By Tom Intorcio
KSU is earning a name for itself. Unfortunately, that’s not
because of its Division I NCAA basketball team.
The Atlanta-area university is making its mark for
repressive speech policies. While free speech is threatened on many campuses,
KSU is aggressively working to shutdown views that could challenge its home
court advantage over ideas.
Recently, we profiled how officials quarantined a pro-life
display to a “speech
zone” that makes up less than 0.08 percent of its 405-acre campus.
On March 5, ADF attorneys filed a second lawsuit against the university after it imposed unconstitutional “security fees” on Young Americans for Freedom for an event featuring conservative
Katie Pavlich, scheduled for March 7. The lawsuit also challenges the caste
system that KSU uses to sort student groups into separate but unequal tiers.
Last fall, Young Americans for Freedom became a “registered
student organization” (RSO). It is part of a network of chapters committed to
ensuring that increasing numbers of young Americans are “inspired by the ideas
of individual freedom….”
Under KSU’s policies, officials have unlimited power to rank
groups into one of four classifications. Those at the top of the pyramid (i.e., chartered or affiliated groups) get
preferential treatment and funding from student fees. Those at lower levels get
less. Those in the bottom “recognized” category, like Young Americans for
Freedom, cannot receive any student activity fee funding at all. When Young
Americans for Freedom tried to obtain a higher status, KSU officials denied the
In December 2017, Young Americans for Freedom began planning
the Pavlich event. In early January, the club e-mailed KSU about its plans.
Initially, its request was approved. Then the university informed club leaders
that its request was “pending security review.”
On Feb. 1, an official e-mailed Jamie Hahn, one of the club’s
officers, a bill for $320 to cover police security for Pavlich’s lecture. Hahn
replied by asking why an added officer was required. The official explained
that the KSU Police Department “determine[s] what constitutes the best safety
measure based upon the type of event and who the particular speaker . . . will
be.” The official continued: “Based on the speaker you plan on hosting for your
event . . ., there is a little more controversy surrounding this person [emphasis
added] than that of other lesser know [sic] individuals.” Thus, “Public Safety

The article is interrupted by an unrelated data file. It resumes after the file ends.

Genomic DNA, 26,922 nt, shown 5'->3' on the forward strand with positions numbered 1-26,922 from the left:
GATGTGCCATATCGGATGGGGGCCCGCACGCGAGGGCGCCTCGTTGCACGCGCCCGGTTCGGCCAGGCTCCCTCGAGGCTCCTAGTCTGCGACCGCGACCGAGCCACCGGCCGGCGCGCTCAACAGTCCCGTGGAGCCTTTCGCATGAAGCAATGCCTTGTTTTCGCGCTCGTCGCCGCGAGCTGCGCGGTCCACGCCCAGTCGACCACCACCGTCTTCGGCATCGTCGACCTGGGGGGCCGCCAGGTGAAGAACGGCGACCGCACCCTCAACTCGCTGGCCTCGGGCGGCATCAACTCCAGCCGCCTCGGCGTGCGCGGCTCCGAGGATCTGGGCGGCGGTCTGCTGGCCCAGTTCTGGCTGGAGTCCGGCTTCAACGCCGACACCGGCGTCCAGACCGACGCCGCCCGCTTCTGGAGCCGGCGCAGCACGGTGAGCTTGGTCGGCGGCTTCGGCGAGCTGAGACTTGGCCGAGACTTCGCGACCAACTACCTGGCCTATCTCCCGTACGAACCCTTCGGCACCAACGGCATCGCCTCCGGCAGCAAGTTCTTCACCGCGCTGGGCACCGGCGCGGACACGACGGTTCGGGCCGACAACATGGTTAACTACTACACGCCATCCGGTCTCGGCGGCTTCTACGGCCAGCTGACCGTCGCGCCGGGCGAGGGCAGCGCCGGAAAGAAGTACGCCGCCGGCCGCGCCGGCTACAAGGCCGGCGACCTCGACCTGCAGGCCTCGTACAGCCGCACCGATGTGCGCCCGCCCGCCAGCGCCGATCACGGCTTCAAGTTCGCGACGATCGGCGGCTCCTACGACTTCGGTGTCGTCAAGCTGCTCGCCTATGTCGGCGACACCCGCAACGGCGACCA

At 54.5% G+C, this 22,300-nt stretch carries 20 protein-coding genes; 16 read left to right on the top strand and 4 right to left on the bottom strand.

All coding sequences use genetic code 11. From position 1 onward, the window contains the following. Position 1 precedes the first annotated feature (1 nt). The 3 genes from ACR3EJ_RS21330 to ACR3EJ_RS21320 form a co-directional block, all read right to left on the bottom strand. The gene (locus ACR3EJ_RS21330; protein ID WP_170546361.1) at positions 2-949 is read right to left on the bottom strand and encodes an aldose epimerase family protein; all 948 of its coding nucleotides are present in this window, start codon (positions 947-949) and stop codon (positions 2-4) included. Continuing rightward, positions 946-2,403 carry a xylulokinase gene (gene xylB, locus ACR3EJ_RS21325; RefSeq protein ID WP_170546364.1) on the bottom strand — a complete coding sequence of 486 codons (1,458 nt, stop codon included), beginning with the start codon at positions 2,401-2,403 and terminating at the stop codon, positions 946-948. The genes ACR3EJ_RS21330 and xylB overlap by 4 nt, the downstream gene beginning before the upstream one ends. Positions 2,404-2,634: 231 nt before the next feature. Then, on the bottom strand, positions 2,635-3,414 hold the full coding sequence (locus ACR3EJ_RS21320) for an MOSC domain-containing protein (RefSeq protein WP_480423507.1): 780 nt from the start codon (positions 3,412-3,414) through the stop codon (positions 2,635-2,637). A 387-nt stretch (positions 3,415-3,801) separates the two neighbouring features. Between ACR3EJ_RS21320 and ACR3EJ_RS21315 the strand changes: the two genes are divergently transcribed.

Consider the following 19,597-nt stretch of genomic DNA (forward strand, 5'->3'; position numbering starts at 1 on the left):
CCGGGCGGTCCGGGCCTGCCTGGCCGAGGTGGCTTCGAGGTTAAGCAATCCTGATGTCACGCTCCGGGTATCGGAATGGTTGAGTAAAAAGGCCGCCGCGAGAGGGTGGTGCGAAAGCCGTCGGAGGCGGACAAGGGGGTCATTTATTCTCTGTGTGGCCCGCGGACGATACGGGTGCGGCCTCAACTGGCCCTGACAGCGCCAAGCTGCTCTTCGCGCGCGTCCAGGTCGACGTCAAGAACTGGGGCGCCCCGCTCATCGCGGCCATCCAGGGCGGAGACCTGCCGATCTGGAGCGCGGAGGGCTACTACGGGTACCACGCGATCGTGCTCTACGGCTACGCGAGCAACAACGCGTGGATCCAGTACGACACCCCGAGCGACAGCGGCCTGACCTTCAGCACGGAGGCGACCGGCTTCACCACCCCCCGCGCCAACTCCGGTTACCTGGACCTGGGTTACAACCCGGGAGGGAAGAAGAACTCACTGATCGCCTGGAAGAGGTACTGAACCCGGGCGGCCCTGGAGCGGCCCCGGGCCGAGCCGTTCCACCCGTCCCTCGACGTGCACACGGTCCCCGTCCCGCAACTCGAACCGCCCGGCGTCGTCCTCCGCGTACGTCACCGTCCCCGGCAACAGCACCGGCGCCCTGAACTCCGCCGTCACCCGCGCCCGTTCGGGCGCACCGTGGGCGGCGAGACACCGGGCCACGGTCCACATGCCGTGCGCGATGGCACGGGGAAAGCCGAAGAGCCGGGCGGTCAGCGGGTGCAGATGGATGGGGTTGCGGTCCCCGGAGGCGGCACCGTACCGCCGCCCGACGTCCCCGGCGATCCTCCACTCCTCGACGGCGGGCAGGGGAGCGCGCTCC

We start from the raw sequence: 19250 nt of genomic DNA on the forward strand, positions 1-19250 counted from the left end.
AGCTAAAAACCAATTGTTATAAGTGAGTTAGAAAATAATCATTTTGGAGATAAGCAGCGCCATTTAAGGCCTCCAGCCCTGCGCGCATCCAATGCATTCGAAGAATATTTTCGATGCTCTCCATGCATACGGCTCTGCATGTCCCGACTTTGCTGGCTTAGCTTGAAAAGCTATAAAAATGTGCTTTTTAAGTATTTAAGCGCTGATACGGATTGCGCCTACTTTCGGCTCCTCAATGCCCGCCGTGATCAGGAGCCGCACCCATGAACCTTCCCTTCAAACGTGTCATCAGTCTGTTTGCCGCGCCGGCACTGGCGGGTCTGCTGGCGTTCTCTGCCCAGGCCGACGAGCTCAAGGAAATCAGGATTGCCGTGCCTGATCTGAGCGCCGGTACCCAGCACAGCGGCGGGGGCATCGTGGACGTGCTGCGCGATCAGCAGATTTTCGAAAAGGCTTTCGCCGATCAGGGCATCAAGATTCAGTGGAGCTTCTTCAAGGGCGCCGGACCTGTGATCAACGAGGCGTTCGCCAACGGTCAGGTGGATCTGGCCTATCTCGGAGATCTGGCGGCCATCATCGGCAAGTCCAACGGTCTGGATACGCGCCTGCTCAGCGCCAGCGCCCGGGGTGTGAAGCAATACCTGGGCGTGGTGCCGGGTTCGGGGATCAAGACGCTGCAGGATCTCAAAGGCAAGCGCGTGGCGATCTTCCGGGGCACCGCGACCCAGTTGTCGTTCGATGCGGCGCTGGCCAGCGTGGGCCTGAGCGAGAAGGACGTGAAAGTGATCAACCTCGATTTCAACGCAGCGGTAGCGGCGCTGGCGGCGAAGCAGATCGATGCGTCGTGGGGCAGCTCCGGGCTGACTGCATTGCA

has deemed it necessary . . . to have both officers there.”
Pavlich is the news editor at Townhall.com and a Fox News
contributor. Hardly a security threat. Indeed, KSU officials treat real
security threats much differently.
On Oct. 16, 2017, students held a Black Lives Matter protest
on the Campus Green. The event’s organizers were not a recognized student
organization. During the protest, Zach Bohannon, an officer with Young
Americans for Freedom, asked the BLM leader what the group did to reserve the
prime spot. The leader said they just had to show up because KSU officials had
handled every space and security detail. They even trotted out KSU’s mascot
“Scrappy the Owl” to support the protest. Apparently, there was no
controversial objection; no security fees. Just concierge service.
So due to KSU’s caste system, Young Americans for Freedom is
denied any access to student activity fee funding, and it has less access to
other resources on campus. Then due to the security fee policy, it is saddled with
a $320 security fee. Due to both policies, YAF is unable to speak freely.
All our clients ask is for equal access.
“A public university is supposed to be a marketplace of
ideas, but that marketplace can’t function properly if officials can charge a
group ‘security fees’ just because they don’t like what the group is saying, or
if officials can provide funding and the best locations only to those sharing
ideas that they prefer,” said ADF Legal Counsel Travis Barham.
Conservative groups should have a chance at event space,
funding, and other benefits that they and the public pay for. With the help of
ADF, YAF hopes to win freedom for all students so that everyone can speak truth
Stay up to date on the latest cases and issues that ADF is
working on to ensure college and university officials respect the
constitutional rights of their students.